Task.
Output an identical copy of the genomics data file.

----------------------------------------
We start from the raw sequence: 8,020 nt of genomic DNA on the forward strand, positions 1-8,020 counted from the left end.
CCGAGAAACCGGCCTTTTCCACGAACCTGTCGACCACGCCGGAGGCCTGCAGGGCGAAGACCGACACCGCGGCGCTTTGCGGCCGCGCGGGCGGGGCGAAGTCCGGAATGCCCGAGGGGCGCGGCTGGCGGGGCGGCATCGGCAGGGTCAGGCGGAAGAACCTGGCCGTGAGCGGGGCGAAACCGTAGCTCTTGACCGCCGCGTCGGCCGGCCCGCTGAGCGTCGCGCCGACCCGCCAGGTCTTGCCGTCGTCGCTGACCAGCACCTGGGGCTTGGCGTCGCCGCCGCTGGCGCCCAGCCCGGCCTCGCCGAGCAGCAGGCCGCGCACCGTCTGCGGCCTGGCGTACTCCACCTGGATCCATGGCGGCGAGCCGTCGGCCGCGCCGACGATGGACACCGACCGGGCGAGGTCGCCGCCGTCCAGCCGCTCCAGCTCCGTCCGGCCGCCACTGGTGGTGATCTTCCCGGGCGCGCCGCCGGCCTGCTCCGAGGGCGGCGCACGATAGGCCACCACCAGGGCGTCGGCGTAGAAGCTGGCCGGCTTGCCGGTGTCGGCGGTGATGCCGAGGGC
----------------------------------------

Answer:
We start from the raw sequence: 8,020 nt of genomic DNA on the forward strand, positions 1-8,020 counted from the left end.
CCGAGAAACCGGCCTTTTCCACGAACCTGTCGACCACGCCGGAGGCCTGCAGGGCGAAGACCGACACCGCGGCGCTTTGCGGCCGCGCGGGCGGGGCGAAGTCCGGAATGCCCGAGGGGCGCGGCTGGCGGGGCGGCATCGGCAGGGTCAGGCGGAAGAACCTGGCCGTGAGCGGGGCGAAACCGTAGCTCTTGACCGCCGCGTCGGCCGGCCCGCTGAGCGTCGCGCCGACCCGCCAGGTCTTGCCGTCGTCGCTGACCAGCACCTGGGGCTTGGCGTCGCCGCCGCTGGCGCCCAGCCCGGCCTCGCCGAGCAGCAGGCCGCGCACCGTCTGCGGCCTGGCGTACTCCACCTGGATCCATGGCGGCGAGCCGTCGGCCGCGCCGACGATGGACACCGACCGGGCGAGGTCGCCGCCGTCCAGCCGCTCCAGCTCCGTCCGGCCGCCACTGGTGGTGATCTTCCCGGGCGCGCCGCCGGCCTGCTCCGAGGGCGGCGCACGATAGGCCACCACCAGGGCGTCGGCGTAGAAGCTGGCCGGCTTGCCGGTGTCGGCGGTGATGCCGAGGGC